The majority of patients treated with Glivec in clinical trials
experienced adverse events at some time. Most events were of mild to
moderate grade and treatment discontinuation was not necessary in the
majority of cases.
The safety profile of Glivec was similar in all indications. The most
common side effects included nausea, superficial edema, muscle
cramps, skin rash, vomiting, diarrhea, abdominal pain, myalgia,
arthralgia, hemorrhage, fatigue, headache, joint pain, cough,
dizziness, dyspepsia and dyspnea, dermatitis, eczema and fluid
retention, as well as neutropenia, thrombocytopenia and anemia.
Glivec was generally well tolerated in all of the studies that were
performed, either as monotherapy or in combination with chemotherapy,
with the exception of a transient liver toxicity in the form of
transaminase elevation and hyperbilirubinemia observed when Glivec
was combined with high dose chemotherapy.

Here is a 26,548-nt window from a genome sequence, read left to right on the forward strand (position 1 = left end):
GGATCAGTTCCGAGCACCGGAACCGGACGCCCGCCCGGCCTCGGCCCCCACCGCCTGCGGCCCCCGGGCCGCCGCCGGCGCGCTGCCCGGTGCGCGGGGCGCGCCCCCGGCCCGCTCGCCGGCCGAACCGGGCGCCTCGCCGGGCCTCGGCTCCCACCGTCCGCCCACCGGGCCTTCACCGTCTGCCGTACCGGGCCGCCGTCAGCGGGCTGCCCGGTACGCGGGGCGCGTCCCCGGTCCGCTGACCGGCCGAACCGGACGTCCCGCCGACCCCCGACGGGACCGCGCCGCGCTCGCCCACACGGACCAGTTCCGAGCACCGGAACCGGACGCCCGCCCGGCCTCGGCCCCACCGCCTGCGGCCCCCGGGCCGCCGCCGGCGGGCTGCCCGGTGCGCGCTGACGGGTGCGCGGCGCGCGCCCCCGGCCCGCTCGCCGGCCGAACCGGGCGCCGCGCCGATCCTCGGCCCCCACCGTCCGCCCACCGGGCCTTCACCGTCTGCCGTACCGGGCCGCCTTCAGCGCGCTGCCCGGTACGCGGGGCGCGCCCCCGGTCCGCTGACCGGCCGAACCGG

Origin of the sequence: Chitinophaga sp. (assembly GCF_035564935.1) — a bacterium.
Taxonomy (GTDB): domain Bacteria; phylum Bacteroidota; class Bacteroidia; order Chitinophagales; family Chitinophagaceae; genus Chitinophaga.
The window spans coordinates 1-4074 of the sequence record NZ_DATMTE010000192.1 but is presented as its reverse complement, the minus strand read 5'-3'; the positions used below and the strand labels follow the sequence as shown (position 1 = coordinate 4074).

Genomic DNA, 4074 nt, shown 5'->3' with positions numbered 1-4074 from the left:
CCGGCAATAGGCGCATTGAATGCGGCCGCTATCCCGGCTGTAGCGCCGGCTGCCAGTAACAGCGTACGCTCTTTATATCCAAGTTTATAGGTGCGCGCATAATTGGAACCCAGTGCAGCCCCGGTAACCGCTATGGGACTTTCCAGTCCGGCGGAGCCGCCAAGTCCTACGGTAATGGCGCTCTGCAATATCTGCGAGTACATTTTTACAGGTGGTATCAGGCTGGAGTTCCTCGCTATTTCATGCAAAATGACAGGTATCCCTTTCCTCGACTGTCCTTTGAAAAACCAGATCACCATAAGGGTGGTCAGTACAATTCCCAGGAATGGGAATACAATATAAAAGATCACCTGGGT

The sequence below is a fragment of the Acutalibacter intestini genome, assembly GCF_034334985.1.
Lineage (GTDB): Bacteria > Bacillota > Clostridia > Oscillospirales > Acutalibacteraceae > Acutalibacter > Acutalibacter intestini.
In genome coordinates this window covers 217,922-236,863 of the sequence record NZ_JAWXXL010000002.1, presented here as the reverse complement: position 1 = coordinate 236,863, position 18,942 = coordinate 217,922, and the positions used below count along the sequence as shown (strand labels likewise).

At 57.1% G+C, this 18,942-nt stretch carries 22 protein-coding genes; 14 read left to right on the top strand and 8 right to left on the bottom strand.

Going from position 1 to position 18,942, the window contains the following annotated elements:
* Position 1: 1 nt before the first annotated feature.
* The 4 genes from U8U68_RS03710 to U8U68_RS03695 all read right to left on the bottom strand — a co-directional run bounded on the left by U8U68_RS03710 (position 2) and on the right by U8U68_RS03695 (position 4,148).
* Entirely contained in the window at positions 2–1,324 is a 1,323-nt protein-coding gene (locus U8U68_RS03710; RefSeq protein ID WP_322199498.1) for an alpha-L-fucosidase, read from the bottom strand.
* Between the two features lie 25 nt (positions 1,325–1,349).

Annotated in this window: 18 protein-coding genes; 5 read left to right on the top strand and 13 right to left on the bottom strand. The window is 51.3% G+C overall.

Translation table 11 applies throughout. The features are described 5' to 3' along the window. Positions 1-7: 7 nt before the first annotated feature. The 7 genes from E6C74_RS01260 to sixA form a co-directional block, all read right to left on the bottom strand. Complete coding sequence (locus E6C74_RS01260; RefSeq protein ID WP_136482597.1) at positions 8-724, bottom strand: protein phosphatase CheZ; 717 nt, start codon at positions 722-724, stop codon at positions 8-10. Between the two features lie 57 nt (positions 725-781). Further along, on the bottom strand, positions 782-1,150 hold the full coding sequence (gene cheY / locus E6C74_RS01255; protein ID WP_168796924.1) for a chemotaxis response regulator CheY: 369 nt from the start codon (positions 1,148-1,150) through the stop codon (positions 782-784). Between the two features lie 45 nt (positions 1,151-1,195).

Rare/serious adverse reactions include: sepsis, pneumonia,
depression, convulsions, cardiac failure, thrombosis/embolism, ileus,
pancreatitis, hepatic failure, exfoliative dermatitis, angioedema,
Stevens-Johnson syndrome, renal failure, fluid retention, edema
(including brain, eye, pericardium, abdomen and lung), hemorrhage
(including brain, eye, kidney and gastrointestinal tract),
diverticulitis, gastrointestinal perforation, tumor
hemorrhage/necrosis and hip osteonecrosis/avascular necrosis.
Patients with cardiac disease or risk factors for cardiac failure
should be monitored carefully and any patient with signs or symptoms
consistent with cardiac failure should be evaluated and treated.
Cardiac screening should be considered in patients with HES/CEL, and